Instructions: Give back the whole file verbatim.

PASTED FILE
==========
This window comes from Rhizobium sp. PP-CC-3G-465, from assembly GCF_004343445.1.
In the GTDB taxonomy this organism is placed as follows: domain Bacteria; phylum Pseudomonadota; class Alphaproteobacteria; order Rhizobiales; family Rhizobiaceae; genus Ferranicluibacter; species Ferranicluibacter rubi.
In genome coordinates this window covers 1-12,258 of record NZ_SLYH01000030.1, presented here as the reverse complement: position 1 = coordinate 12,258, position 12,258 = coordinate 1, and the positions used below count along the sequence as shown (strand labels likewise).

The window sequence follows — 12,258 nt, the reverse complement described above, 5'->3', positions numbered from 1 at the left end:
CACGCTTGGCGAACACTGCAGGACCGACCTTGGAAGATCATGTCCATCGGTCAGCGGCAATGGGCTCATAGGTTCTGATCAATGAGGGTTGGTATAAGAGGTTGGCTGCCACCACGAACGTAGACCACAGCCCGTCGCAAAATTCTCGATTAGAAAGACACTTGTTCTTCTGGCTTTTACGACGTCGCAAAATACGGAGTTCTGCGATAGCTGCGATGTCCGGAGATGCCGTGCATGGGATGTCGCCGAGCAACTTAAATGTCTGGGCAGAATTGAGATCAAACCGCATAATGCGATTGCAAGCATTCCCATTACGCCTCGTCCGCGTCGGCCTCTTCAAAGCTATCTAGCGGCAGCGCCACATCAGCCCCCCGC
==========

This window comes from Rhizobium sp. PP-CC-3G-465, from assembly GCF_004343445.1.
In the GTDB taxonomy this organism is placed as follows: domain Bacteria; phylum Pseudomonadota; class Alphaproteobacteria; order Rhizobiales; family Rhizobiaceae; genus Ferranicluibacter; species Ferranicluibacter rubi.
In genome coordinates this window covers 1-12,258 of record NZ_SLYH01000030.1, presented here as the reverse complement: position 1 = coordinate 12,258, position 12,258 = coordinate 1, and the positions used below count along the sequence as shown (strand labels likewise).

The window sequence follows — 12,258 nt, the reverse complement described above, 5'->3', positions numbered from 1 at the left end:
CACGCTTGGCGAACACTGCAGGACCGACCTTGGAAGATCATGTCCATCGGTCAGCGGCAATGGGCTCATAGGTTCTGATCAATGAGGGTTGGTATAAGAGGTTGGCTGCCACCACGAACGTAGACCACAGCCCGTCGCAAAATTCTCGATTAGAAAGACACTTGTTCTTCTGGCTTTTACGACGTCGCAAAATACGGAGTTCTGCGATAGCTGCGATGTCCGGAGATGCCGTGCATGGGATGTCGCCGAGCAACTTAAATGTCTGGGCAGAATTGAGATCAAACCGCATAATGCGATTGCAAGCATTCCCATTACGCCTCGTCCGCGTCGGCCTCTTCAAAGCTATCTAGCGGCAGCGCCACATCAGCCCCCCGC